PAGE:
Showing posts from May, 2014

Discussion: The Diasporean African Novelist

Last week I brought the fact that most of the successful and famous African writers live outside of the continent, mostly in the UK and US, up for discussion. Today, I would want us to discuss another interesting trend, the immigrant stories of the African Diasporean Novelist. Any avid reader might by now have found out that most diasporean African novelists have written, at one point or another, an immigrant story. They are common in short story anthologies and also as independent novels and novellas. There are countless such stories. From Tayib Salih's  Seasons of Migration to the North , Benjamin Kwakye's The Other Crucifix , Brian Chikwava's Harare North , and Chimamanda Adichie's Americanah , these stories are not unique to a certain generation. (I am told NoViolet Bulawayo's We Need New Names  is also an immigrant story. I have not read this because I thought it a complete novel, as was wrongly marketed, instead of linked short stories, as I have been re

Discussion: African Writers and Migration

I used to bring up topics for discussions and even though participation is sometimes low, I enjoy the few comments that do come in. We need to do a lot to promote African literature. There is a trend among African writers which if not corrected could prevent some wonderful writers from being seen. The majority of Contemporary African writers live outside the continent. (And before anyone takes me on on what I mean by 'African writers', I refer to those writers whose names, when they should come up for awards, would be linked to a country on the continent. Some Africans have chosen to be Africans when it suits them.) It seems that if you are a writer on this continent and you have not won any major prize - especially the Caine Prize, you will remain anonymous forever even if you have been lucky enough to have been published by a publisher outside of the continent. Consequently, most writers either dream of winning some major award or of migrating to live partially or perman

New Used Books - In Search of Books

When it comes to reading, I am omnivorous. I read a lot of materials. However, even omnivores have their choicest food if it comes down to choosing. And no one makes me realise this than  Kinna . More than 98 percent of our discussions are centred on books and most often that is my most amazing moments. I love to talk about books - read, unread, released, newly published, etc. I just love books. When Kinna saw a post of some books I have read, she wondered whether my shelf is depleted of books. And alas, she was right. If you have fewer books to choose from, you have to make do with all books you have skipped over time. Consequently, when I saw that a Used Books dealer has spread his wares on the pavement of the Madina New Road road, I decided to take a look. What I have found, after years of searching and buying books, is that one could find strange and sought-after titles in such obscure locations. Except that the condition of the book cannot be guaranteed. In a country where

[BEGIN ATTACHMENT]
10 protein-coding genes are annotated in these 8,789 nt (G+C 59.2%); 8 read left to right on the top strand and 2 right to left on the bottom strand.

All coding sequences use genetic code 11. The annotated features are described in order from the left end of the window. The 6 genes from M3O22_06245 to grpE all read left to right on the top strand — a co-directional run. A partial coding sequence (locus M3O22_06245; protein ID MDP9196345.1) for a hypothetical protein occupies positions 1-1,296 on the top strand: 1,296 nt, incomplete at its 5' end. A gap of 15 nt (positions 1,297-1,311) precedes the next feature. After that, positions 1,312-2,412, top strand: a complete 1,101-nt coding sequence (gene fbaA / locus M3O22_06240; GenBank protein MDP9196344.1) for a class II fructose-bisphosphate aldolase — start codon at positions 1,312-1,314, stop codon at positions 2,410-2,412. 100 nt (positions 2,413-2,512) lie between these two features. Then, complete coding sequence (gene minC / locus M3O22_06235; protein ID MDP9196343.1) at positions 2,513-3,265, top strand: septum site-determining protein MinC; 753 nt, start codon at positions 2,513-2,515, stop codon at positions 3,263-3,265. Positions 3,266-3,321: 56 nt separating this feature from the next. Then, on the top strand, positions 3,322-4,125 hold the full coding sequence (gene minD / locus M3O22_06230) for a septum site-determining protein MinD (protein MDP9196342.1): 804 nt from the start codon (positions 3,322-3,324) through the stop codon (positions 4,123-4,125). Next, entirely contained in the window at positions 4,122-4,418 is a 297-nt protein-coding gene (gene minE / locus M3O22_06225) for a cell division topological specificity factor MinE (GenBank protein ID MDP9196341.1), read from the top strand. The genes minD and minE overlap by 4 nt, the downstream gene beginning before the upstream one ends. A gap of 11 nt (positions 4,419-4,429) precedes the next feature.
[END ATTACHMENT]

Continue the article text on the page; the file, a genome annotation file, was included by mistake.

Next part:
April in Review, Projections for May

My projections were to read three books in April but in the end I read only two. Too bad. This means that I am falling behind my ultimate goal of reading 60 books. I don't know when I can speed up. I should have read 20 books by the end of April; instead, I had read only 15. The following were the books I read: The Time Traveler's Wife by Audrey Niffenegger . This is a unique love story. What if Time Travel is possible but isn't under the control of the person? What if it is a genetic defect? That is the problem with Henry and how will Clare, the eventual wife take it? In such situations, Time Travel is more dangerous than one would have thought.  Nineteen Eighty-Four by George Orwell . This was a selection of the Writers Project of Ghana. It was my second reading in three years and the this has helped. In this period of mass hysteria, when the killer is praised for being the saviour and the victim is consistently blamed for the actions of the killer, no book is a

Commonwealth Short Story Prize 2014 Shortlist

The Commonwealth Short Story Prize announced its 2014 shortlist on April 30 for the different geographic areas: Africa, Asia, Canada and Europe, Caribbean and Pacific. Africa Ikanre by   Adelehin Ijasan (Nigeria) All Them Savages  by   Michelle Sacks (South Africa) Let’s Tell This Story Properly by Jennifer Nansubuga Makumbi (Uganda) Asia Grandmother by Yu-Mei Balasingamchow (Singapore) A Day in the Death  by Sara Adam Ang (Singapore) Canada and Europe The Night of Broken Glass by Jack Wang (Canada) On The Other Side by Idrissa Simmonds (Canada) Agnes Agnes Agnes by Luiza Sauma (United Kingdom) Household Gods by Tracy Fells (United Kingdom) Killing Time  by Lucy Caldwell (United Kingdom) Caribbean Cowboy by Helen Klonaris (Bahamas) Sending for Chantal by Maggie Harris (Guyana) Miss Annie Cooks Fish by Charmaine Rousseau (Trinidad and Tobago) Pacific The Dog and the Sea  by Lucy Treloar (Australia) Monkey Boy  by Janine Mikosza (Australia)